Pacific Northwest travelers will get ringside seats to see if two airlines can be partners and rivals at the same time. One of those "frenemies" - if you will - is Seattle-based Alaska Airlines. And in the other corner is Delta Air Lines. The two are long-term contractual allies. But the relationship is being tested.
On Monday, Delta used the occasion of a new route celebration to declare Seattle as its newest hub. Correspondent Tom Banse has more on what this means for the region.
Delta and SeaTac Airport pulled out all the stops to celebrate the inaugural Delta flight from Seattle to Hong Kong.
A lion dance troupe paraded through the terminal. Caterers passed out champagne and cake at the gate. Two airport fire trucks saluted the departing flight with a water cannon arch.
The Hong Kong nonstop is just the latest in a rapid expansion this year by Delta in the Northwest. The airline's vice president for Seattle Mike Medeiros says by year's end Delta will nearly triple its daily departures from Seattle.
Medeiros: "With the addition of Hong Kong and the 95 flights that we'll have by the end of this year, Seattle is now Delta's newest hub. So, congratulations Seattle."
The Atlanta-based carrier says Seattle is ideally situated to be its Pacific gateway. Medeiros says the airline's planners determined travelers and businesses in the region were "vastly underserved." Delta is adding lots of feeder flights from other Western cities to fill its international widebodies. It's heavily advertising itself as "Seattle’s global airline" in tandem with increased charitable involvement in the community. And another thing...
Medeiros: "We have been on a hiring spree to get ready for this summer. That is a tremendous story. We are up to nearly 2800 employees here in the area. That's up from just a few hundred several years ago."
But wait, Seattle already has a hometown airline. It’s the biggest hub for sibling carriers Alaska and Horizon Air. Alaska Air Group CEO Brad Tilden claims Delta’s rapid buildup is adding too many seats.
Tilden: "We believe our competitor's actions are creating a surplus of capacity in many of the markets we serve, which we'll be dealing with until supply and demand come back into balance, which is something that we do believe will happen."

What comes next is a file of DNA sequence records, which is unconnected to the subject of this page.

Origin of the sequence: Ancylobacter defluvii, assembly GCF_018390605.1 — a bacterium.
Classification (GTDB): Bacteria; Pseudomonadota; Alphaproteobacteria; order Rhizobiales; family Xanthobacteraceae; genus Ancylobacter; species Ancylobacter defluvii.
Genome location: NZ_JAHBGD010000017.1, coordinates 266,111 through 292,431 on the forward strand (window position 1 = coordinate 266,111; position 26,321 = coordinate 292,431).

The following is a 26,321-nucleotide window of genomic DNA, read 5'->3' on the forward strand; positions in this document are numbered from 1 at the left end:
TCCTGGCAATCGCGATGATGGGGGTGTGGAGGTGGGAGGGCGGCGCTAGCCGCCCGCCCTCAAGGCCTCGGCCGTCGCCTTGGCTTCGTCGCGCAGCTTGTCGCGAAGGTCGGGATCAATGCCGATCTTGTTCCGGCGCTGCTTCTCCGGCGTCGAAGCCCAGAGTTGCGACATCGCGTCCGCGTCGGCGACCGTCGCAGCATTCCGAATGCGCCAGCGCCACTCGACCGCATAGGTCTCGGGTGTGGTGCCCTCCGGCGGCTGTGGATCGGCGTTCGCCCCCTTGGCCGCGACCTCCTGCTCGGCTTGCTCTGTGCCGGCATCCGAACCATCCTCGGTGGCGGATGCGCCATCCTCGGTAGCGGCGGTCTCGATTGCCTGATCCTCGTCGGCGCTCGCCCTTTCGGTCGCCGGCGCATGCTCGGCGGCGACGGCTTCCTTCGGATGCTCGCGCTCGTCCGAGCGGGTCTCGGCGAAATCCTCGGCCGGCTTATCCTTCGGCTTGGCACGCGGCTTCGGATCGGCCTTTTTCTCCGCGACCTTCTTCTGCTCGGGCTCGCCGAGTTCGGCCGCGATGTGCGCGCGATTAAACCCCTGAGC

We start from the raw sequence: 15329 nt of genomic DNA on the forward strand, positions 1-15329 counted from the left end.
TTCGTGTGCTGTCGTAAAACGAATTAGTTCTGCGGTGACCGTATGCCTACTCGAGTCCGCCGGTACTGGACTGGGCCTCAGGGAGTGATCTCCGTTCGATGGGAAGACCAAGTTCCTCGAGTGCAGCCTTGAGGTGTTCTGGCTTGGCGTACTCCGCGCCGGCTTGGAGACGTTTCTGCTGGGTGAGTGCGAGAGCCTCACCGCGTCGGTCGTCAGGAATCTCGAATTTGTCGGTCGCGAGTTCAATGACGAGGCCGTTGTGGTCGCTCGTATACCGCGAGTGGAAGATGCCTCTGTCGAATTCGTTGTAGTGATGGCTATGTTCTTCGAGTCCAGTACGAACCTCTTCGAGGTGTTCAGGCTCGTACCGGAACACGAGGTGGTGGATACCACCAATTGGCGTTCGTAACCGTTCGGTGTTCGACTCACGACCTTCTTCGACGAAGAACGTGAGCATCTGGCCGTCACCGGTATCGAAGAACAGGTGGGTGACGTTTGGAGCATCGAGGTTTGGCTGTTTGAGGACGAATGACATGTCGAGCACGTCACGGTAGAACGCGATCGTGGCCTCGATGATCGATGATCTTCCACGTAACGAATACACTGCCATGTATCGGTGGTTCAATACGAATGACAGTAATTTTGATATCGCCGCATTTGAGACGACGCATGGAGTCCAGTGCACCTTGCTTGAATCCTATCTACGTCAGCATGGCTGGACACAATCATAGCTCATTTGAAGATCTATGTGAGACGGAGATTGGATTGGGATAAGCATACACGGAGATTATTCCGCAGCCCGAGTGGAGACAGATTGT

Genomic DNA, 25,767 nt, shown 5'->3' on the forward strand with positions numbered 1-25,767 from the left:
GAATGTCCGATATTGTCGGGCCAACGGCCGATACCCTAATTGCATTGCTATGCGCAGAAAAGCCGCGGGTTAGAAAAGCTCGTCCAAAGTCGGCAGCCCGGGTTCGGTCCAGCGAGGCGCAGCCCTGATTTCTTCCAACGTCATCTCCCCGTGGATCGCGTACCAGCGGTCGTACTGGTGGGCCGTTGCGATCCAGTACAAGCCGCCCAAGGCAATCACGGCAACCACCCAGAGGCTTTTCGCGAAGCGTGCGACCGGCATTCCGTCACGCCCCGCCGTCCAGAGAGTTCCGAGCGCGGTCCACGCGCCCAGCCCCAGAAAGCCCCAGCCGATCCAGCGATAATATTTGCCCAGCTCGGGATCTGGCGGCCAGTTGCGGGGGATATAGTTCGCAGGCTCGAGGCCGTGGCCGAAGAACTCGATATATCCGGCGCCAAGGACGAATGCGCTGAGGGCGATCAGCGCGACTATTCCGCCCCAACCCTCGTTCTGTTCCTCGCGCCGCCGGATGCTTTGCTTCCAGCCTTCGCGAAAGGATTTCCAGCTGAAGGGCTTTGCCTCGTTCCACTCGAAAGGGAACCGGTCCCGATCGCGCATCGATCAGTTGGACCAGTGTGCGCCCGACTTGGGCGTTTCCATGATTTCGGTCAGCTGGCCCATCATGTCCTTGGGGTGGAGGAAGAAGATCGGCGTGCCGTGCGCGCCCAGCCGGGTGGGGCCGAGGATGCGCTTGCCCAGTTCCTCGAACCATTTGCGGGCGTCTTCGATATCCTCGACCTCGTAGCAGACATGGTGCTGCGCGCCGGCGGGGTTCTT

Delta calls its expansion disciplined and says that it's filling its seats. Either way, during a recent earnings call, Tilden said Alaska Air’s lower cost structure and loyal customers will help it withstand the new competition.
Tilden: "We've had a couple of big competitive onslaughts over the last twenty years that we have come through just fine. I am very confident we will come through this... and come through as a stronger company."
Passengers waiting in the terminal see potential upside from the rivalry of the two carriers. There are the additional nonstop flights. Both Delta and Alaska are tempting frequent fliers with mileage program bonuses. Selected customers get electronic coupons too. Traveler Eric Parish of Seattle hopes the added competition pushes down airfares.
Parish: "Any competitor should be able to come in take on somebody else. Allegedly we have free markets here. Some people debate how free they are, but I'm saying anybody could start an airline and compete head to head. It would be a good thing for consumers."
Increased competition should at least keep a lid on fares, says SeaTac Airport managing director Mark Reis. However, Reis does not expect a no holds barred airfare war.
Reis: "We're confident that the demand in Seattle is such that an increase in capacity, an increase in flights will certainly have some downward effect on fares. But it is going to be able to be accomplished with both airlines being competitive and being successful."
Reis says the Port of Seattle, which runs the airport, is looking to design an expanded international arrivals area. He says the airport may also need to add gates to a separate terminal used by Alaska Airlines.
And finally there's a "back at you" twist to this. This month, Alaska is launching flights to seven new cities from Delta's longtime hub in Salt Lake City.
The move does not threaten Delta's dominance in Salt Lake City. Conversely in the Pacific Northwest, Alaska Air Group remains the dominant carrier. At Seattle-Tacoma International Airport, Alaska currently has more than 250 daily departures compared to Delta's 88 daily flights as of this August. Both figures include the airlines' regional units.
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